Two high-profile arson cases made the national news in California recently.
One of them involved a huge blaze that caused millions of dollars in damage to an apartment complex currently under construction in LA; as reported in the news, police found accelerant in the midst of the destruction, and they have footage of two unidentified people at the scene.
The second arson case involved the San Francisco home where Mrs. Doubtfire was filmed, and which subsequently came under the ownership of a doctor. As reported in the news, the damage in that fire was minimal, as the homeowner apparently detected it and put it out. Police are seeking a former patient who might have gotten into a dispute with the doctor.
Some Insights into Arson
Although there are significant differences between the cases, both in the scope of the fire and perhaps in motive, they share an underlying similarity of setting fire to someone's property. (Also, though it isn't relevant to these cases, keep in mind that arson applies to forest fires as well.)
Some issues to consider from these two cases include the following:
On the surface, both cases appear to involve willful actions rather than recklessness. But it's important to confirm intention. A fire that's purely a matter of recklessness might lead to felony charges, but there's also the possibility of a misdemeanor charge (especially if no one suffers injuries and the property destruction isn't too severe, as in the second case). Arson perpetrated with willful, malicious intention, however, gets prosecuted as a felony.
Death and injury
Neither case resulted in death or injury. However, in determining what to charge you with and what penalties to apply to you, the courts will also look at the potential of your act to cause death or injury.
In the first arson case, for example, the fire began to affect neighboring buildings; with its magnitude and scope, it could have easily harmed anyone on the scene and might have put firefighters at risk.
As for the second case, the courts might ask if the perpetrator intended to harm the person inside (vs. the perpetrator thinking they were setting fire to a home that was empty at the time).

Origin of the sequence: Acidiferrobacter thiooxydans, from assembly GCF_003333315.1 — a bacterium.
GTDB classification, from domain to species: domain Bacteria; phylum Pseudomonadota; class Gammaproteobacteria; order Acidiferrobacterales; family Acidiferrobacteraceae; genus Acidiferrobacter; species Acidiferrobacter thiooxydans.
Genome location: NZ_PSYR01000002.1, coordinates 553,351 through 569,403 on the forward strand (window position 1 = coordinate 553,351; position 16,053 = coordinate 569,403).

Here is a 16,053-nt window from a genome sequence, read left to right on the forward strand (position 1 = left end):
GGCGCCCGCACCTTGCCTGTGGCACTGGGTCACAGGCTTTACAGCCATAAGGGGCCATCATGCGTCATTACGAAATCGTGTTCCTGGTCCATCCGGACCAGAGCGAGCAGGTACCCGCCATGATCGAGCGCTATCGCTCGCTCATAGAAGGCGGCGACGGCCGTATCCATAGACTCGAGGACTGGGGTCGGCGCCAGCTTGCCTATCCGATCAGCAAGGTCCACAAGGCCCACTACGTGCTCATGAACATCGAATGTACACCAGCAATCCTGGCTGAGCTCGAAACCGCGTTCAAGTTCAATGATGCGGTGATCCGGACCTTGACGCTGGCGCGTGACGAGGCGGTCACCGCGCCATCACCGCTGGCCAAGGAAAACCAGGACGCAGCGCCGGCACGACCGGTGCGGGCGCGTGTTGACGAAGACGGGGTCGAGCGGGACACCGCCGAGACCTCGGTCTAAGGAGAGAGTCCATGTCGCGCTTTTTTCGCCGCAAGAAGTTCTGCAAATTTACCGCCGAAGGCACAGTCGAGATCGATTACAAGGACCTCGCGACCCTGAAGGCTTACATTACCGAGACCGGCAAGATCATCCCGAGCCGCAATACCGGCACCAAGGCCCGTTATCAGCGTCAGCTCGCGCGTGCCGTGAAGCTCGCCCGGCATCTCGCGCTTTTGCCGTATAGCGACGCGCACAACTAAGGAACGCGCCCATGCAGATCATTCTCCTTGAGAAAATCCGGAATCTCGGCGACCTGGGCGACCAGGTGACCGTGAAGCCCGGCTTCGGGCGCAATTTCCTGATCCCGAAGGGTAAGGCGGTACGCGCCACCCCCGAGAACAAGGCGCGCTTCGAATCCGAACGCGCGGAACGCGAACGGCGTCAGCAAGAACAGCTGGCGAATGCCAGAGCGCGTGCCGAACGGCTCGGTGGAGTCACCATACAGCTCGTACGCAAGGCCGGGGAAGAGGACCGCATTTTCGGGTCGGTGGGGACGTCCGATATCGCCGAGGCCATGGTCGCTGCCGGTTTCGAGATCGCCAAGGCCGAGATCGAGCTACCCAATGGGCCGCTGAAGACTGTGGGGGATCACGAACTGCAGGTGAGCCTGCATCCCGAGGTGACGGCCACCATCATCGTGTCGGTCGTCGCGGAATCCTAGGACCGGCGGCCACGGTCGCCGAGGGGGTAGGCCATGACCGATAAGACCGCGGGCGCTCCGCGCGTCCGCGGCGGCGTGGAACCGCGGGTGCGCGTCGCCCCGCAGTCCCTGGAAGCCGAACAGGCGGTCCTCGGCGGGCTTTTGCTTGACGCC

Had either arson case led to death, even accidentally, the perpetrators might now face charges of murder. Under California's "felony murder rule," you might get charged with first-degree murder if your actions during some other felony (such as arson) wind up killing someone - even if you didn't intend for anyone to die.
Setting fire to one's own property
Arson doesn't only apply to other people's property or to forest land. You can also get charged with arson if you set fire to your own property under certain circumstances (including perpetrating fraud). Although these two cases might involve outside perpetrators, the police will also generally check out the property owner for involvement in the crime.
If you need to defend against arson charges, don't hesitate to contact us. Arson is a serious crime that can lead to steep penalties. Prosecutors might charge you with the crime even if you didn't perpetrate it, and the courts might misunderstand your intention, alleging willful intention when fact it might have been recklessness that led to the fire.
Regardless of the details, you need a strong legal defense. We work with people in the Temecula, Murrieta, Lake Elsinore, Wildomar, Menifee, Winchester, Hemet, Corona and Riverside areas.